John Stewart was living in south London six years ago when two things happened that seriously affected his health. "First the flight paths were changed so planes passed over my flat every 90 seconds. Then a nearby laundry centralised all its activities into one site, so the noise of the machines permeated the whole block. They were going all day and during the night," he says.
"I had to have the radio and TV on, even if I didn't want to, just so I didn't have to hear the outside noise. My sleep became interrupted and I ended up getting heart palpitations. My doctor said my blood pressure was too high, he was very worried about my heart, and I needed to take some serious action to reduce the stress before it killed me." After Stewart moved house, he slowly got better.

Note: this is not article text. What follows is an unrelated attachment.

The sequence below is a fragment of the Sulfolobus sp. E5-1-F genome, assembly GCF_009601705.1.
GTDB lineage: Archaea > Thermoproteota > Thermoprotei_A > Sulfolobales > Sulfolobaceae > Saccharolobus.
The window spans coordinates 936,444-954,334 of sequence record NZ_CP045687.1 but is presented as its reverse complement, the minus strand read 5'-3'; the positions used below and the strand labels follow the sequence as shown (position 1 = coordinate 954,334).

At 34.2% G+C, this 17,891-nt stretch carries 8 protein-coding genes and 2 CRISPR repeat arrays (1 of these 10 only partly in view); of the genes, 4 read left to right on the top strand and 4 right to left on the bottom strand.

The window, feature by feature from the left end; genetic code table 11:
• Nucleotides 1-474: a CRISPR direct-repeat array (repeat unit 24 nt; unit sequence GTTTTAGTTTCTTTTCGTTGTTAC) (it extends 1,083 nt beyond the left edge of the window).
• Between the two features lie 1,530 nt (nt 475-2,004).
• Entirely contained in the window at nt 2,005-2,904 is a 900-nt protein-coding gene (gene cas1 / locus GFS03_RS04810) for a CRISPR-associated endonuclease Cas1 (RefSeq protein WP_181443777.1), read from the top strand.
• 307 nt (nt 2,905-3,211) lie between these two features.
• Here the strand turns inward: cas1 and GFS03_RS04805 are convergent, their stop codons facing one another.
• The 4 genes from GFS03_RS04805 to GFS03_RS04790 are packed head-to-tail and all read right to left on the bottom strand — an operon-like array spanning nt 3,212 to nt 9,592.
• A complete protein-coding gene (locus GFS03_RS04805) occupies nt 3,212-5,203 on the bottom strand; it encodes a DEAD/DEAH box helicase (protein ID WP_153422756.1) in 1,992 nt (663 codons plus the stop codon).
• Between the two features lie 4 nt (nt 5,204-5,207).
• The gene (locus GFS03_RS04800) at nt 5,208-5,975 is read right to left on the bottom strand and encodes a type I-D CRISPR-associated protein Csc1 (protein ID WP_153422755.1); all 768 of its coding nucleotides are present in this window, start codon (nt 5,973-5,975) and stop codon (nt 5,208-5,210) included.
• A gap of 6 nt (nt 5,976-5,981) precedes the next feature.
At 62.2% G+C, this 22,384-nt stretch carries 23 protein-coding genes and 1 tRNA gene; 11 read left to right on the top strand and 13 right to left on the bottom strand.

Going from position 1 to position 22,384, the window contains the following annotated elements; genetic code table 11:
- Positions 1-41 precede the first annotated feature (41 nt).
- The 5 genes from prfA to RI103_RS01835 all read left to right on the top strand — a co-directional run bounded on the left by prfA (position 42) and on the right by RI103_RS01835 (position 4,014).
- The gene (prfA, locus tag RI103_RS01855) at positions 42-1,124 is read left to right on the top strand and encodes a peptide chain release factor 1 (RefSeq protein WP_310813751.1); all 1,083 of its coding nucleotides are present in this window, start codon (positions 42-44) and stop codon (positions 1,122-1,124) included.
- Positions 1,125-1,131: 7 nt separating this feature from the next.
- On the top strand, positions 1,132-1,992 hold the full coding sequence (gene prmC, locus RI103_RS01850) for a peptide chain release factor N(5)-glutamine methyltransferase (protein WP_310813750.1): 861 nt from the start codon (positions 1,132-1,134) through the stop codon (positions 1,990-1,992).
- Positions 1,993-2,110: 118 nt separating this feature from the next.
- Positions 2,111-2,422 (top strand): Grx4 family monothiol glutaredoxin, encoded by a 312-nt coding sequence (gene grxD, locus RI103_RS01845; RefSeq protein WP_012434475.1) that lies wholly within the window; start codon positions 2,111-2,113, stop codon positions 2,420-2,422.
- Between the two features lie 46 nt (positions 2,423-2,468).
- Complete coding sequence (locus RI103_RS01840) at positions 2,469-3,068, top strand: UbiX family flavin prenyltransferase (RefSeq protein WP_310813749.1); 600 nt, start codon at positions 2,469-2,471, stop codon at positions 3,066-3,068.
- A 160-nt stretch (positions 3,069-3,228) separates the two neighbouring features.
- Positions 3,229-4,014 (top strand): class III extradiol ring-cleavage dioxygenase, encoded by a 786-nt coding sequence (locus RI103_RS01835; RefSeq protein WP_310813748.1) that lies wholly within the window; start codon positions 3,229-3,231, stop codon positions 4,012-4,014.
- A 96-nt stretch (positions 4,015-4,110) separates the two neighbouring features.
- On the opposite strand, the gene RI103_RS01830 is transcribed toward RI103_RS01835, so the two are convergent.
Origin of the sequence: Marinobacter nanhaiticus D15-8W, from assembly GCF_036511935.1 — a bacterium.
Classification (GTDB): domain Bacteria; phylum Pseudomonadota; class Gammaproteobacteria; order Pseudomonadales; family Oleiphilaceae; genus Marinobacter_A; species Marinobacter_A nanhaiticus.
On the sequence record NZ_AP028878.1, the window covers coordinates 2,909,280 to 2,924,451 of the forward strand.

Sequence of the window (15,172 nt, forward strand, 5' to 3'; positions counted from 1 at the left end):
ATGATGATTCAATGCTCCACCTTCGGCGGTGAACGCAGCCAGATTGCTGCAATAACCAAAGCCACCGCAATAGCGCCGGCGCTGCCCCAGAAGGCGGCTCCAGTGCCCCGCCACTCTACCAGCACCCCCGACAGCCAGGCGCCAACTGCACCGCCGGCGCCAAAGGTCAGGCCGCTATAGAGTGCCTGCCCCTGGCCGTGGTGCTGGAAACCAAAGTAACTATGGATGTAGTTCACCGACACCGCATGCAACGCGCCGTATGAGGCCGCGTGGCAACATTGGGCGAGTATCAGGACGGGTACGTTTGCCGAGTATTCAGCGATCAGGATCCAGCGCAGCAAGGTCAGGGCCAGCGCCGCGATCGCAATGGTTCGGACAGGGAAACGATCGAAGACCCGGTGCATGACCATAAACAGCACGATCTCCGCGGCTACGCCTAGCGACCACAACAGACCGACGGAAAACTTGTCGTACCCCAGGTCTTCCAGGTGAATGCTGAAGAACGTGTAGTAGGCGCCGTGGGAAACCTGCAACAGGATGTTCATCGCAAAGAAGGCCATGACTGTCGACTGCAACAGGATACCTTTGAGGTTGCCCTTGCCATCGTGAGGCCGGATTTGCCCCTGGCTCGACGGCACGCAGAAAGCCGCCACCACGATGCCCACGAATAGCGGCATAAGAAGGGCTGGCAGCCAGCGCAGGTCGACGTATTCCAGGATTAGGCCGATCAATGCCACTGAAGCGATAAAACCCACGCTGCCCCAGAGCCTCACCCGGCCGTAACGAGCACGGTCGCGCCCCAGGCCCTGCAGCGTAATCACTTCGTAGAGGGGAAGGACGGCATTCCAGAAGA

There is growing evidence that noise-related stress is a significant public health hazard. According to a report from the World Health Organisation, unwanted noise is causing hearing impairment including tinnitus, disturbing our sleep and triggering stress hormones which could in turn affect the immune system and metabolism.
It also makes us feel helpless and more aggressive and increases the chances of having a heart attack or stroke, accounting for an estimated 3% of ischeamic heart disease (the most common cause of death in the EU) in Europe.
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